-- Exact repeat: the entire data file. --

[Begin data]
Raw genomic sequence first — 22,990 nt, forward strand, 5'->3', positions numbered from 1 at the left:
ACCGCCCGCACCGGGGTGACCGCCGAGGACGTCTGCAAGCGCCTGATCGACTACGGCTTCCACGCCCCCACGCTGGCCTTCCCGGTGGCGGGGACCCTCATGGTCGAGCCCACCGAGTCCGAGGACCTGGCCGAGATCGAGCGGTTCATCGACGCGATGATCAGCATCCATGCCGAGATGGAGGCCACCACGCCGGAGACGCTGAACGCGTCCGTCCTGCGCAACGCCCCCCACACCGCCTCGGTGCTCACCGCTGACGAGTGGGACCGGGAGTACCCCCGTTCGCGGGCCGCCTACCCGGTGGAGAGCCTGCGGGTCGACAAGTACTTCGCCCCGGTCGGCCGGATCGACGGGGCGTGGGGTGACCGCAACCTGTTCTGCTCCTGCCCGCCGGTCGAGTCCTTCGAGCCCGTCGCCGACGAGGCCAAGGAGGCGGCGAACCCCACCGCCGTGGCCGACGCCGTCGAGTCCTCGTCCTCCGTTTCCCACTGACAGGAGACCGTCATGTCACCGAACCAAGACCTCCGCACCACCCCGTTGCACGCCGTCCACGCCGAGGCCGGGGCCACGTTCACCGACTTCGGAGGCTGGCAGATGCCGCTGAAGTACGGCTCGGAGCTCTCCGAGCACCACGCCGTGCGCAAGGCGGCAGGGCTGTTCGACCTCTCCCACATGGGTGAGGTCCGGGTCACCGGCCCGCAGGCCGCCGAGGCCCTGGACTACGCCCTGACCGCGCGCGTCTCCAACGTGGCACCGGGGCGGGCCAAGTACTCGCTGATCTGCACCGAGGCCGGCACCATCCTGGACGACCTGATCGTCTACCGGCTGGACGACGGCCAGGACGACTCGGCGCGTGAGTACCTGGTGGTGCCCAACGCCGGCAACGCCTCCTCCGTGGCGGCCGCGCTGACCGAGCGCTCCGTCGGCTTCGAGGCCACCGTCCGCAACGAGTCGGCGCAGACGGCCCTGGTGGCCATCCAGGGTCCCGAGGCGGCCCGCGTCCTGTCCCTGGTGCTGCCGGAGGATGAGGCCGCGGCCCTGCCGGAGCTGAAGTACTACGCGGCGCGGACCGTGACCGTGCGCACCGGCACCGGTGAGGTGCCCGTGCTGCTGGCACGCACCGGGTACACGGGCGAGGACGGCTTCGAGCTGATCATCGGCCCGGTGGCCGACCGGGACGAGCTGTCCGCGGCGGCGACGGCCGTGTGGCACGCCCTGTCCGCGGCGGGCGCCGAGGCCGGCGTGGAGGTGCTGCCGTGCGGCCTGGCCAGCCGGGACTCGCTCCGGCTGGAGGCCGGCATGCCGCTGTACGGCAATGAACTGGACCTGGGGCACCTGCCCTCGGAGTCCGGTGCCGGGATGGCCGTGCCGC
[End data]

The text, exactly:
Raw genomic sequence first — 22,990 nt, forward strand, 5'->3', positions numbered from 1 at the left:
ACCGCCCGCACCGGGGTGACCGCCGAGGACGTCTGCAAGCGCCTGATCGACTACGGCTTCCACGCCCCCACGCTGGCCTTCCCGGTGGCGGGGACCCTCATGGTCGAGCCCACCGAGTCCGAGGACCTGGCCGAGATCGAGCGGTTCATCGACGCGATGATCAGCATCCATGCCGAGATGGAGGCCACCACGCCGGAGACGCTGAACGCGTCCGTCCTGCGCAACGCCCCCCACACCGCCTCGGTGCTCACCGCTGACGAGTGGGACCGGGAGTACCCCCGTTCGCGGGCCGCCTACCCGGTGGAGAGCCTGCGGGTCGACAAGTACTTCGCCCCGGTCGGCCGGATCGACGGGGCGTGGGGTGACCGCAACCTGTTCTGCTCCTGCCCGCCGGTCGAGTCCTTCGAGCCCGTCGCCGACGAGGCCAAGGAGGCGGCGAACCCCACCGCCGTGGCCGACGCCGTCGAGTCCTCGTCCTCCGTTTCCCACTGACAGGAGACCGTCATGTCACCGAACCAAGACCTCCGCACCACCCCGTTGCACGCCGTCCACGCCGAGGCCGGGGCCACGTTCACCGACTTCGGAGGCTGGCAGATGCCGCTGAAGTACGGCTCGGAGCTCTCCGAGCACCACGCCGTGCGCAAGGCGGCAGGGCTGTTCGACCTCTCCCACATGGGTGAGGTCCGGGTCACCGGCCCGCAGGCCGCCGAGGCCCTGGACTACGCCCTGACCGCGCGCGTCTCCAACGTGGCACCGGGGCGGGCCAAGTACTCGCTGATCTGCACCGAGGCCGGCACCATCCTGGACGACCTGATCGTCTACCGGCTGGACGACGGCCAGGACGACTCGGCGCGTGAGTACCTGGTGGTGCCCAACGCCGGCAACGCCTCCTCCGTGGCGGCCGCGCTGACCGAGCGCTCCGTCGGCTTCGAGGCCACCGTCCGCAACGAGTCGGCGCAGACGGCCCTGGTGGCCATCCAGGGTCCCGAGGCGGCCCGCGTCCTGTCCCTGGTGCTGCCGGAGGATGAGGCCGCGGCCCTGCCGGAGCTGAAGTACTACGCGGCGCGGACCGTGACCGTGCGCACCGGCACCGGTGAGGTGCCCGTGCTGCTGGCACGCACCGGGTACACGGGCGAGGACGGCTTCGAGCTGATCATCGGCCCGGTGGCCGACCGGGACGAGCTGTCCGCGGCGGCGACGGCCGTGTGGCACGCCCTGTCCGCGGCGGGCGCCGAGGCCGGCGTGGAGGTGCTGCCGTGCGGCCTGGCCAGCCGGGACTCGCTCCGGCTGGAGGCCGGCATGCCGCTGTACGGCAATGAACTGGACCTGGGGCACCTGCCCTCGGAGTCCGGTGCCGGGATGGCCGTGCCGC